|Source: Andy Reis|
Record keeping laws may even serve as an initial deterrent to criminals, causing them to think twice about participating in illegal antiquities transactions in the first place for fear that they would be exposed by the paper trail.
Record keeping laws, meanwhile, would elevate the integrity market. They would bolster efforts by sellers and consignors wishing to cultivate an ethical, authentic, and profitable trade by boosting the integrity of the marketplace. Collectors, in turn, would be better protected against sales of stolen, smuggled, fake, or legally questionable merchandise.
A New York state court decision in the case of William J. Jenack Estate Appraisers and Auctioneers v. Albert Rabizadeh, meanwhile, is expected to motivate parties in the busy Manhattan art and antiquities marketplace to more completely preserve auction sales records. The appellate court ruled that an auction contract, to be enforceable under the statute of frauds, must identify the buyers and sellers in some fashion.
Preserving provenance/chain of custody information, financial transaction records, import documents, and other records that could help spotlight black market antiquities would not place an unwieldly requirement on legitimate dealers and auction houses. Nevertheless, critics may still characterize such record keeping as an attempt to over-regulate. It is certainly true that over-regulation can be a problem both for an industry and for law enforcement. As Winston Churchill rightly observed, "If you make ten thousand regulations you destroy all respect for the law." But the art and antiquities market is already minimally regulated, built less on codified rules and more on personal relationships between sellers and collectors whose purchase agreements might be executed by a handshake. Record keeping laws would not significantly alter the informality of the industry's culture. Rather, they would improve trust in the market by helping to protect sellers from conveying looted or forged cultural heritage, better safeguarding consumers from purchasing illegally looted, smuggled, and inauthentic artifacts and exposing wrongdoers who use the legitimate marketplace to fence illegally acquired cultural material.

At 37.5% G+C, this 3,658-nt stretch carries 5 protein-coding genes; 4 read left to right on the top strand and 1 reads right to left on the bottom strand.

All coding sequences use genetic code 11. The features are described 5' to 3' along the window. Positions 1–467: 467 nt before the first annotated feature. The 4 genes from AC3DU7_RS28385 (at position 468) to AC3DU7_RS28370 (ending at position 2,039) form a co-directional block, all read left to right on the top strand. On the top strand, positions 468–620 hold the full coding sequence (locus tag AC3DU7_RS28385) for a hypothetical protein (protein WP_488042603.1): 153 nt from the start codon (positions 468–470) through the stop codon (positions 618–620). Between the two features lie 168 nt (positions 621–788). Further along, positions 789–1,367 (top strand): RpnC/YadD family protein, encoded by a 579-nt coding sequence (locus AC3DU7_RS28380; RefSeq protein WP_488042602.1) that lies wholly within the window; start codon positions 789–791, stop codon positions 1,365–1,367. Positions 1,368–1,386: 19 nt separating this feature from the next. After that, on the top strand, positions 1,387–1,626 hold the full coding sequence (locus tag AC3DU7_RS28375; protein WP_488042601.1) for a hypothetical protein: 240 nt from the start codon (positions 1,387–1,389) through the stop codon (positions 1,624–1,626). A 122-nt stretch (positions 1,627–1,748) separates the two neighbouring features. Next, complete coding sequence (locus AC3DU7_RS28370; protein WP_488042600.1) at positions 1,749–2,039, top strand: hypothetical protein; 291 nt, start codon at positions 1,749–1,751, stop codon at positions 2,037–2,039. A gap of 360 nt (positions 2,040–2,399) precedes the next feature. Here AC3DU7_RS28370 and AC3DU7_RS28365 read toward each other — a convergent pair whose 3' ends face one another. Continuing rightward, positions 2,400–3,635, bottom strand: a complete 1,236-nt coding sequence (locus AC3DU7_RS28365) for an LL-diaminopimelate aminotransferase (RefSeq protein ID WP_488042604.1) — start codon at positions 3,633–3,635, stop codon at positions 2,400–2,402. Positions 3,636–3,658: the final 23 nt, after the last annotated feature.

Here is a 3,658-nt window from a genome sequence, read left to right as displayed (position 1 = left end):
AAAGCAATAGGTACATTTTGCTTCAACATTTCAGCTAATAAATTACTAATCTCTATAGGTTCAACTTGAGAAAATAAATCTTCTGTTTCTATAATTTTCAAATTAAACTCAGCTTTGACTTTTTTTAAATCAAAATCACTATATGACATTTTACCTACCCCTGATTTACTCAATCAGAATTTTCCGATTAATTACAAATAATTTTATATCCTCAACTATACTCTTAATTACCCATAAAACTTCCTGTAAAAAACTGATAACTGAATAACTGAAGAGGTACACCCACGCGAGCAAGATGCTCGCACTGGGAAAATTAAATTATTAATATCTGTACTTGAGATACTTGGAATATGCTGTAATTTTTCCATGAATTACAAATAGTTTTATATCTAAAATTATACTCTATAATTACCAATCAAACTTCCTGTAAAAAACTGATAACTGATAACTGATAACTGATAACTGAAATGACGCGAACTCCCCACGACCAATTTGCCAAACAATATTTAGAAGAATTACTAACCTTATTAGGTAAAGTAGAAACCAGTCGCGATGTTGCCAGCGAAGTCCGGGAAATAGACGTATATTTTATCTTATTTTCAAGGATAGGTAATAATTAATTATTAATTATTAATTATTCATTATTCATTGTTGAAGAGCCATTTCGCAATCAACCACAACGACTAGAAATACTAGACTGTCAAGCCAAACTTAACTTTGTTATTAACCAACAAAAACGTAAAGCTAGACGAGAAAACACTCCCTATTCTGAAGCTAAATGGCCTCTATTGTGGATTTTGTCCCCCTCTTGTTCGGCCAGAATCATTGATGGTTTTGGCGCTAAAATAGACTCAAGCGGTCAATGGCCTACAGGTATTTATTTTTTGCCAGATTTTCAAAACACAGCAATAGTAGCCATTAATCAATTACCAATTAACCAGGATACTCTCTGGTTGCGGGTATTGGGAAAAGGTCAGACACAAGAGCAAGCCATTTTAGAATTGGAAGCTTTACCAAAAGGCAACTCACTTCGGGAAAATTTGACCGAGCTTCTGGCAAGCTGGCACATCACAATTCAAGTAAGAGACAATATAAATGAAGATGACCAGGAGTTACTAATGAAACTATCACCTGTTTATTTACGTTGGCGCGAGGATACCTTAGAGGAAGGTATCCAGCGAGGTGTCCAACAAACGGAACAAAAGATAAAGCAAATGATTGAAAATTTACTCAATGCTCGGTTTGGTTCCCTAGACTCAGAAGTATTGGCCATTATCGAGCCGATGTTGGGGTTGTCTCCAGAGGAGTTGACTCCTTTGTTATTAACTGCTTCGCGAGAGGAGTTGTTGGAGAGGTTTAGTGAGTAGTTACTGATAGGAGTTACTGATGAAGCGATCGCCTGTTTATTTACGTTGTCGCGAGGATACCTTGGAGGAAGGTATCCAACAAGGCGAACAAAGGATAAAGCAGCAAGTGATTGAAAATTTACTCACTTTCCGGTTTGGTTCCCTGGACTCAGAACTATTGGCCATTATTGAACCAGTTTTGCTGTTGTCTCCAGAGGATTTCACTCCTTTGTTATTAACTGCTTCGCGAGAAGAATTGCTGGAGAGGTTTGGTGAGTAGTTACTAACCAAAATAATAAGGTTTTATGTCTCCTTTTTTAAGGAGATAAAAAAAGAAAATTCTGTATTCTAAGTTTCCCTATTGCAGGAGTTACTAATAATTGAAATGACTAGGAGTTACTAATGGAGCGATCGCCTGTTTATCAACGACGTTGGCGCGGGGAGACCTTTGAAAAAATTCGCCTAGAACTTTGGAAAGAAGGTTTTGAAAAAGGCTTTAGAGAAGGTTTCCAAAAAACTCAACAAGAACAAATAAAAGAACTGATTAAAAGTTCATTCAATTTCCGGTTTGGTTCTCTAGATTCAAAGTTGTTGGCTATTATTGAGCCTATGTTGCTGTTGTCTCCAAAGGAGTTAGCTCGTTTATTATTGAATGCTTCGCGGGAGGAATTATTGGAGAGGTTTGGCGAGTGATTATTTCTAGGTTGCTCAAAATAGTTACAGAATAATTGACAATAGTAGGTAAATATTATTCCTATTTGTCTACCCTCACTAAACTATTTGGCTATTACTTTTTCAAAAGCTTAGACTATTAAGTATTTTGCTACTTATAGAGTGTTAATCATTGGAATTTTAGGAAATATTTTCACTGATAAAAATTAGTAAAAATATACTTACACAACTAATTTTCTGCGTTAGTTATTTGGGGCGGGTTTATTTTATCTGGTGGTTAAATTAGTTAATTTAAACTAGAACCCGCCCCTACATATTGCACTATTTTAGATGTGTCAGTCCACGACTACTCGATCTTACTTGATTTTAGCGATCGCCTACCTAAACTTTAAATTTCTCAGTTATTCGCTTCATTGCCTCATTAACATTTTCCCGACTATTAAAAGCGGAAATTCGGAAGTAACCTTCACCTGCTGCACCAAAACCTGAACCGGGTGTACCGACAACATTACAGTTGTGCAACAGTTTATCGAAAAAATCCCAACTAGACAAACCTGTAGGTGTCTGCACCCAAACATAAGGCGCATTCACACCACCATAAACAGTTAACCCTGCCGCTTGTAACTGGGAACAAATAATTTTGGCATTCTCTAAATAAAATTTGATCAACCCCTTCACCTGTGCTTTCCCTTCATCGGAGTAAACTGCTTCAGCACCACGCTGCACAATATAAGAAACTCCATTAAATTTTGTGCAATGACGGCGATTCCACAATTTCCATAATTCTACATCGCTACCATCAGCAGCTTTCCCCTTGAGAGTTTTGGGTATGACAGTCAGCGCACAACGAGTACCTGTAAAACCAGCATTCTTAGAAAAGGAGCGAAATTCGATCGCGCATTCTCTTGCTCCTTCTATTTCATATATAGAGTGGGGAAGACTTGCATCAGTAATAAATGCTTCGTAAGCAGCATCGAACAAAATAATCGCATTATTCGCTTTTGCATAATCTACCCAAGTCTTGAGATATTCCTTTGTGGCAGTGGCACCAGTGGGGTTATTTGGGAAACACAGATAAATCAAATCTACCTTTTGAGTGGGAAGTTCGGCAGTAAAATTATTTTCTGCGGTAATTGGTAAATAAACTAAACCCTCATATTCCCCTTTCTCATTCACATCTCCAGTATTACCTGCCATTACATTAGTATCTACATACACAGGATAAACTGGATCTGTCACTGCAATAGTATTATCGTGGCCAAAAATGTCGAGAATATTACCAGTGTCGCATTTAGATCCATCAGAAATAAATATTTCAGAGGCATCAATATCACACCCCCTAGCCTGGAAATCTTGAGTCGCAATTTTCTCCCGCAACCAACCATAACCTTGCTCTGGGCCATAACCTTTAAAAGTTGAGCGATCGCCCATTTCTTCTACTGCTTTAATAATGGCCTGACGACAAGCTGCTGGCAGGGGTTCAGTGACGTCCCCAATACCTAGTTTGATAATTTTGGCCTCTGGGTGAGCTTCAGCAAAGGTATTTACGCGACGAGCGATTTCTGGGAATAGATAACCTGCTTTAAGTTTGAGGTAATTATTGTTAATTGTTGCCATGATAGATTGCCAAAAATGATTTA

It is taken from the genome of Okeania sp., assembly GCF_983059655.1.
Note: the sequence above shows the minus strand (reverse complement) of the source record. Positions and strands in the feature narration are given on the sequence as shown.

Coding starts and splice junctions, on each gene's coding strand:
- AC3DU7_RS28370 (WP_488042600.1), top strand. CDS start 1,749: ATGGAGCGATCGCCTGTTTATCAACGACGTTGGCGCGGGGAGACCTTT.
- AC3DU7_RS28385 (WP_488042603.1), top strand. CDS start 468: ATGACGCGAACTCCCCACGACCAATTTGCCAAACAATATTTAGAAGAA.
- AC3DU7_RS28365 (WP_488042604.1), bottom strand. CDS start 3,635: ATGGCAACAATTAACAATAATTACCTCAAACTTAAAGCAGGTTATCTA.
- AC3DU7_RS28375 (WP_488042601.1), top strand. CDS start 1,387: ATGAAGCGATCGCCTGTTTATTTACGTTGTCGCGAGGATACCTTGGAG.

An opinion piece by David Hewett ("New York Auction Houses Must Reveal Consignor's Name to Buyer," Maine Antiques Digest, November 12, 2012) best explains the argument favoring auction house discretion:
Consignors welcome anonymity for a variety of reasons. Some consignors do not want relatives and/or debtors to know they sold the family valuables. Museums and historical societies dread the fact that it may become public knowledge they've had to sell assets to survive. Dealers don't want it known that they're dumping dead stock.
This post is researched, written, and published on the blog Cultural Heritage Lawyer Rick St. Hilaire at culturalheritagelawyer.blogspot.com. Text copyrighted 2012 by Ricardo A. St. Hilaire, Attorney & Counselor at Law, PLLC. Any unauthorized reproduction or retransmission of this post is prohibited. CONTACT: www.culturalheritagelawyer.com